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Burnt, Hot, Quick Lime.

  • 16-11-2021 7:26pm
    #1
    Registered Users Posts: 8,926 ✭✭✭ Say my name


    Bought some last year and went out with 50kgs/acre on the silage ground. Finally getting around to doing the rest of the land and am going back again on the silage ground again. I went to buy two pallets again today and the price was 260/t. 200 last year. It was available in a farmers merchants last year. This only available in a builders merchant and just because a builder asked for it in this yard when it wasnt available in the farmers merchant as they use it for building work.

    Seems farmers aren't buying. And can see why now on the price.

    I've only used it last spring and this autumn. Someone convince me it's worth it. As it's looking like it may be my last time.

    Ye that used it before. How did it compare to ordinary granlime and would ye still buy Burnt lime?



Comments

  • Registered Users Posts: 849 ✭✭✭ Easten


    Is that the real white floury stuff - the white rhino?



  • Registered Users Posts: 8,926 ✭✭✭ Say my name


    It's from the same place. White rhino is hydrated lime (moisture added).

    This has a grit lump to it so it can be spread with a fert spreader.



  • Registered Users Posts: 4,426 ✭✭✭ maestroamado


    I think the lime builders and land lime different...



  • Registered Users Posts: 14,313 ✭✭✭✭ Bass Reeves


    Granular lines should never be spread in the Autumn/ winter. Because they are quick acting and very soluable in water.

    The hydrated lime version's are about 70% stronger than the standard granular. Ideal time to spread is March. The hydrated/burnt line version needs rain shortly after spreading or heavy dews

    Slava Ukrainii



  • Registered Users Posts: 10,088 ✭✭✭✭ Base price


    I presume hydrated lime (spread on grass) kills any insects/worms that it comes in contact with especially when it gets wet?

    Farmers years ago used to shake hydrated lime on the backs of housed cattle/cows during the Winter to kill lice. It was important that the cattle were kept indoors/tie up byres cause if the lime got wet from rain it would burn the skin on their backs.



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  • Registered Users Posts: 8,926 ✭✭✭ Say my name


    I should be fine so I'm spreading the dehydrated version..🤪

    @Bass Reeves I'm spreading it now because I'm in the southeast and we usually have growth through the winter and usually not be flooded out of it and I'll have it out of the way well before slurry spreading next year.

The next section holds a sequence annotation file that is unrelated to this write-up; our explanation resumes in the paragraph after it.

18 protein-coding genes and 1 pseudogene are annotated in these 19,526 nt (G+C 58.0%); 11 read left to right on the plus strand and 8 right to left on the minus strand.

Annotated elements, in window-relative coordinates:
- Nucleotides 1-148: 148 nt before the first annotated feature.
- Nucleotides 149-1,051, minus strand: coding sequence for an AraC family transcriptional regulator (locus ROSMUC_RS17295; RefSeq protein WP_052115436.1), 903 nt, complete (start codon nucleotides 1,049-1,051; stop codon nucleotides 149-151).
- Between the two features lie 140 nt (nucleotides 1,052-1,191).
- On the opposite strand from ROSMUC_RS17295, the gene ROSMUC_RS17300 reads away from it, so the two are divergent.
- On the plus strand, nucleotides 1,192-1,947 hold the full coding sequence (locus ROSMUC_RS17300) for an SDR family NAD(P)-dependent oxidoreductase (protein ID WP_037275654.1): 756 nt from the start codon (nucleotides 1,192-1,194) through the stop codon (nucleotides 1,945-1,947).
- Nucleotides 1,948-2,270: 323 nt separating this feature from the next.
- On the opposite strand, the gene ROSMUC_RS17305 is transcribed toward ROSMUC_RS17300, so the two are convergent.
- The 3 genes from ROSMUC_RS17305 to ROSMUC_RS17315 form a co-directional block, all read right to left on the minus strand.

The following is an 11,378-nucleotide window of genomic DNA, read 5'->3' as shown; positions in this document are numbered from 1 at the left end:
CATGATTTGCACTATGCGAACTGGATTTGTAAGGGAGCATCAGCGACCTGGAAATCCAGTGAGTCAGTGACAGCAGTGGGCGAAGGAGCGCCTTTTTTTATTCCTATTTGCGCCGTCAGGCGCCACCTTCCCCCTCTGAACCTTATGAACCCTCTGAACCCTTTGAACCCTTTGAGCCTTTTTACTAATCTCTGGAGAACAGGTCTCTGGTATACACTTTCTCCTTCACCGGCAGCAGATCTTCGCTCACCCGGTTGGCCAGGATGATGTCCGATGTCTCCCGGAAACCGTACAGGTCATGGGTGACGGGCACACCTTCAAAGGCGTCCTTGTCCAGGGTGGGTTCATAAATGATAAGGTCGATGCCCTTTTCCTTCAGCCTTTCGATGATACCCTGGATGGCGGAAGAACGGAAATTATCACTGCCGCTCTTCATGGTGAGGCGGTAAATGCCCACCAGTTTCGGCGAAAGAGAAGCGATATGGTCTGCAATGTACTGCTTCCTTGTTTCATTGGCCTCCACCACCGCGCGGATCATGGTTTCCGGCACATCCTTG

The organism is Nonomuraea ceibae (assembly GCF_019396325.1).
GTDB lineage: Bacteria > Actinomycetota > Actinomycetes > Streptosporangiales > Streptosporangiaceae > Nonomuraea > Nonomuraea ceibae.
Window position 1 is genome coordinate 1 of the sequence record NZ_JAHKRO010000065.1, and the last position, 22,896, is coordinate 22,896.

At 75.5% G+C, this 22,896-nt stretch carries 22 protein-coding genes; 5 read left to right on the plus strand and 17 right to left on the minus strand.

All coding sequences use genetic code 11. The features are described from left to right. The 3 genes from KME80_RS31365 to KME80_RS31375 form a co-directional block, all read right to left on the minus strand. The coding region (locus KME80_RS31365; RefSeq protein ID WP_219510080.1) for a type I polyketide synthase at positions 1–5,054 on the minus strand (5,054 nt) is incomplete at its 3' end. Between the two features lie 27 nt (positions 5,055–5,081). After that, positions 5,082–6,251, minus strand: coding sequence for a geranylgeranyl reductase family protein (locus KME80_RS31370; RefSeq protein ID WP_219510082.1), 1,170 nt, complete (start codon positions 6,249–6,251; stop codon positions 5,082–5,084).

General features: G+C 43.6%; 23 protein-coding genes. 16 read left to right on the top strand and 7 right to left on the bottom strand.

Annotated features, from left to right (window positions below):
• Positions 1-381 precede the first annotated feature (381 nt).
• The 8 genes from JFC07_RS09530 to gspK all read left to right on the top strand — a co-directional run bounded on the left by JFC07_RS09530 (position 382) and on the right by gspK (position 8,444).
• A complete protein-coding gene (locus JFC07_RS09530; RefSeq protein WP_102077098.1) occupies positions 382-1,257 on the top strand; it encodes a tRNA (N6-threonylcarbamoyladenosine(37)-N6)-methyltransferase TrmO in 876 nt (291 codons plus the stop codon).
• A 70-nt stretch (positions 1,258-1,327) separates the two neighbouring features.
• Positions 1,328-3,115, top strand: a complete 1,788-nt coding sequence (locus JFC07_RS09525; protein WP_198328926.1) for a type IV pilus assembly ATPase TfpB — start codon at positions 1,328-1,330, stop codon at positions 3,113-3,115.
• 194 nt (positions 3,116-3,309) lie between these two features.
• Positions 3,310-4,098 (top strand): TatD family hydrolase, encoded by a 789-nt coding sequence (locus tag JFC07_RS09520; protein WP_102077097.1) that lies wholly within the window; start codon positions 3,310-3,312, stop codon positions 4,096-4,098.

@Base price hydrated lime burns by raising the pH of liquid to high alkaline well over 13 pH. Basically like caustic soda. Dehydrated quick lime works by raising the pH and raising liquid temperature to well over boiling point. So it would kill whatever it comes in contact with. But the ground is moist this time of year and it's not very much applied when you see it on the ground. Plus if it's like when I applied it before the lumps take that bit of time to break down. They were still there months later.

    I hope to spread some gypsum too. If all goes well? And that will be going out as soon as too.

    If biology is killed I should have a clean slate for applied biology next year. But I know it doesn't work that way either. Where I spread it earlier on, dung pats are being broken down fairly quickly by biology, so the kill rate was minimal.



  • Registered Users Posts: 10,088 ✭✭✭✭ Base price


    Years ago my late FIL showed me a local historic FMD cattle burial site near Swords NCD. Quick lime was used on the carcasses when they were buried to prevent any further spread. Stand corrected but are you advocating spreading quick lime?



  • Registered Users Posts: 8,926 ✭✭✭ Say my name


    Not advocating anything. Bar only the convenience of being able to spread it myself I'm trying to see is it worth it.

    Based on the experience of buying it I seem to be the only whatever buying it.

    Seems everyone else have gone bulk spread.



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